On Jordan’s short stretch of Red Sea coast, there are 400 species of coral and 500 species of fish.
But, pollution is threatening the biodiversity of the region. It has in part been created by the tourism industry, which the local economy depends on.
Abdulla Momany is a master dive instructor and the manager of the Red Sea Dive Centre in Aqaba. He remembers when he started diving as a child in the reefs near the Saudi Arabian border. Back then, the waters were almost pristine and the marine life was more diverse and plentiful.
At that time, Aqaba’s population was 50,000. Now it is 200,000, and growing.
“There are more tourism investments, there is more industry and the port is getting bigger,” he tells SBS.
According to Abdulla, the main problem facing the Red Sea is the international and domestic tourists who fail to respect the environment.
“Unfortunately, they will visit and have a picnic and usually leave their trash behind and with the wind, it is thrown all to the sea,” he says.
In the reef off Aqaba’s South Beach, we find plastic bags and drink bottles caught in the coral. From Abdulla’s boat, we can see rubbish blowing across the sand between the rows of deck chairs that line the beach.
The National Diving Team program was established to clean up the reef. A number of professional divers from different centres and NGOs gather at a different reef every fortnight to collect the waste lying under the water.
From Abdulla’s boat, we can see rubbish blowing across the sand between the rows of deck chairs that line the beach.
The problem isn’t industrial pollution. Aqaba is a busy port, and container ships and freighters pass through the gulf each day, but a ‘Zero Discharge Policy’ is enforced so the vessels don’t dump anything in the sea.
According to Abdulla, the ships are very well regulated and controlled.
“Even the waste water of the ship, where they drop out – we take samples to the labs and see the results. It’s very well controlled. We have no waste or no oil spills,” he says.
Abdulla studied marine biology and taught scientific diving at the local university. He has been on over 7,000 dives and says there are always new discoveries in the sea.
“I still see some amazing things, which will be for the first time.”
“It’s still very special, it’s still unique and beautiful but of course not as perfect, and the density of the marine life is not as solid as it once was,” Abdulla tells SBS.
Pollution is threatening the biodiversity of the region. It has in part been created by the tourism industry, which the local economy depends on.
The Red Sea is a popular dive destination and very well-known because of the tropical waters, the temperature and the near-perfect visibility.
“We are here the northern part of the Red Sea and thankfully not affected by global warming,” Abdullah says.
As a result, water temperatures in S=summer reach a maximum of 28 degrees celsius and only drop to a minimum of 22 degrees celsius over winter.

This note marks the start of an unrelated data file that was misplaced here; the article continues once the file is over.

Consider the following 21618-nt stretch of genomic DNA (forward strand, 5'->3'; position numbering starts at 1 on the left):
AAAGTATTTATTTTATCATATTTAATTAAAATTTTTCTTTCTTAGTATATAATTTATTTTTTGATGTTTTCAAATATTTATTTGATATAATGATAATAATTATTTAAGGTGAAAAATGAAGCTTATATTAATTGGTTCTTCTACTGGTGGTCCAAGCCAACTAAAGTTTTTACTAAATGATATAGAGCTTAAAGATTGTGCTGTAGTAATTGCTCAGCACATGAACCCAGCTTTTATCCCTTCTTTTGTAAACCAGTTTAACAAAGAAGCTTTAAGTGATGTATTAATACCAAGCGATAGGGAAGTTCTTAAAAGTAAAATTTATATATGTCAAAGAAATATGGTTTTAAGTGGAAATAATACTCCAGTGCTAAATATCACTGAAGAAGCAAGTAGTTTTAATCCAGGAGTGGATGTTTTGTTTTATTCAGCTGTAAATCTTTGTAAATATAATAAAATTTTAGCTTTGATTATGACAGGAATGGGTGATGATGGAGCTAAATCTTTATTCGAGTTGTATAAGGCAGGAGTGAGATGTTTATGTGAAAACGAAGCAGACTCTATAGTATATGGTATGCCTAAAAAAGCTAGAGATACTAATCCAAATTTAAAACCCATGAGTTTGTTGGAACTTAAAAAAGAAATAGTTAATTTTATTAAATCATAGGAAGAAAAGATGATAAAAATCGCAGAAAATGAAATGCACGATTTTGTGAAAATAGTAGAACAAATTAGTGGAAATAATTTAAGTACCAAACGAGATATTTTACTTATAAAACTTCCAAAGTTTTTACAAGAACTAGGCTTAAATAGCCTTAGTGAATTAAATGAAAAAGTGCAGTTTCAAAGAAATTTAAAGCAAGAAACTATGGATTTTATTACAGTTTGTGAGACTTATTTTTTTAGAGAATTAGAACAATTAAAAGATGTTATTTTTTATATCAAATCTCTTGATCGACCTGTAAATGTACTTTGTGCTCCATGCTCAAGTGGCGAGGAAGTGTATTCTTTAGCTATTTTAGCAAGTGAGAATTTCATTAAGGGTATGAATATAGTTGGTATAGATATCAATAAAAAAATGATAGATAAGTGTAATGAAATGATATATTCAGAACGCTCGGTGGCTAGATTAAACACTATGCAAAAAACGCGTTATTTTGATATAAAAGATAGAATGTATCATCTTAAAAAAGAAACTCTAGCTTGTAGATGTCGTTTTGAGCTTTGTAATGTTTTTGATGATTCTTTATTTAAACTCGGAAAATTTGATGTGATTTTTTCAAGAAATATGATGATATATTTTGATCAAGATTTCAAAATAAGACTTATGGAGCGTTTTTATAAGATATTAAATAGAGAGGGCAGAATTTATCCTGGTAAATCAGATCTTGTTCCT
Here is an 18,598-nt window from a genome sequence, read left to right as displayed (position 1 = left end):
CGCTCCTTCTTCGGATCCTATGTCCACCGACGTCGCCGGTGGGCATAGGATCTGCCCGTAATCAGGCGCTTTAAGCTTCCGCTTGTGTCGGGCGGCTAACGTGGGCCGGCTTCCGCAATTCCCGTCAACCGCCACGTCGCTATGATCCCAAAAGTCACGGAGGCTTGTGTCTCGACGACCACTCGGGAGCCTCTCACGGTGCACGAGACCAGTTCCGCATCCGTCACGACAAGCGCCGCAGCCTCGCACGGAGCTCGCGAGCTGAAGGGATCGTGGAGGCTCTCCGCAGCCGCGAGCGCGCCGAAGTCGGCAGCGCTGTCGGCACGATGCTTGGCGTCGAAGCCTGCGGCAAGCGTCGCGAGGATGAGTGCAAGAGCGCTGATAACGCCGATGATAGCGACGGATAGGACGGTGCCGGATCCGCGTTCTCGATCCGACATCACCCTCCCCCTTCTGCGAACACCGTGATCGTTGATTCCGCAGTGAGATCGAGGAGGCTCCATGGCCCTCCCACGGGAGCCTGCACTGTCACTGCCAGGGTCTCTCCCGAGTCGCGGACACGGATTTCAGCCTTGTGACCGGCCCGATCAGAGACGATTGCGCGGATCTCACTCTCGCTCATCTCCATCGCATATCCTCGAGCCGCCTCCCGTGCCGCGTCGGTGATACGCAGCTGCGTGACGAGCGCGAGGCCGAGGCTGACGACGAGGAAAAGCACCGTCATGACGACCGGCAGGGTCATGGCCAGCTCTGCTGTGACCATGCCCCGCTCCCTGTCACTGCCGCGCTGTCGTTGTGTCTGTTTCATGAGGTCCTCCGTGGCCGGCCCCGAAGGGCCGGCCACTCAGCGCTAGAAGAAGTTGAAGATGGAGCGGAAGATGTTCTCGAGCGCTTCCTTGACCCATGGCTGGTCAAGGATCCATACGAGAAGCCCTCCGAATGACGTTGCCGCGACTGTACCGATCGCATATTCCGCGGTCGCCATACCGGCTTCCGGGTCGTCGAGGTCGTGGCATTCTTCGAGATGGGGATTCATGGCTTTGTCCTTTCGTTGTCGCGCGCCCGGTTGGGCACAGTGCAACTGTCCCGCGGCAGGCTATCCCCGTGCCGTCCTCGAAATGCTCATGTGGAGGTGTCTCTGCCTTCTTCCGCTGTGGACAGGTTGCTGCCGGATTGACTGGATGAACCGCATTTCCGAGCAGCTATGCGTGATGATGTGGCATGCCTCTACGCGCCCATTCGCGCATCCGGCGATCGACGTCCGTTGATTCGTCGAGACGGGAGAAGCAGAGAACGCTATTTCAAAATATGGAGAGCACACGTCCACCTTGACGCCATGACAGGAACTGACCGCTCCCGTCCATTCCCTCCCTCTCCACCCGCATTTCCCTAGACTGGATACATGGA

This is the perfect temperature for coral growth and the reason the Red Sea has such diversity.
Nedal M. Al Quran is the manager of the UN funded Integrated Coastal Zone Management project, which seeks to mainstream conservation programs along Jordan’s Red Sea coast. He maintains that there is still rich marine biodiversity in the Aqaba Gulf.
Nedal says rubbish generated by beach-goers and local tourists, and the garbage disposed into the sea from boats, are the main environmental issues facing the Gulf.
“We have rich marine diversity; it’s unique, especially in terms of quality in comparison to our neighbouring countries on the Gulf."
“The people of Jordan are educated but we still suffer the level of awareness in some groups who are still not up to the necessary degree of understanding, so, many NGOs focus their activities on raising awareness,” he says.
“We have rich marine diversity; it’s unique, especially in terms of quality in comparison to our neighbouring countries on the Gulf,” Nedal says.
However, he is pushing for locals to make more of an effort “to keep it safe and to maintain this quality”.
“We do not have a problem with the oil pollution, because we do not import huge quantities of crude oil or huge tankers, so oil pollution is minimal in our region.”
In 2002, Aqaba was transferred into a special economic zone.
This brought new projects and major developments.
“We have prepared a State-of-Coast Report, and it’s the first time in the region, we prepared a Sea-User Plan, which specified the different uses along the coastline,” Nedal says.
The Aqaba Marine Park, which is a government entity managed by the local authority, is carrying out educational and awareness activities on the importance of the marine environment.
“The annual budget allocated for The Aqaba Marine Park is about 0.7 million JD,” Nedal says.
Back on his boat, where a group of divers is exploring a vessel that has been sunk to create an artificial reef, Abdulla says he is confident the region can overcome its issues. He also maintains his enthusiasm about the pastime he loves.
“When you go under the sea, you forget about all the problems in the world and you just enjoy a totally new world,” he says.
The author travelled to Jordan as part of The Foreign Correspondent Study Tour. Read more stories from this series: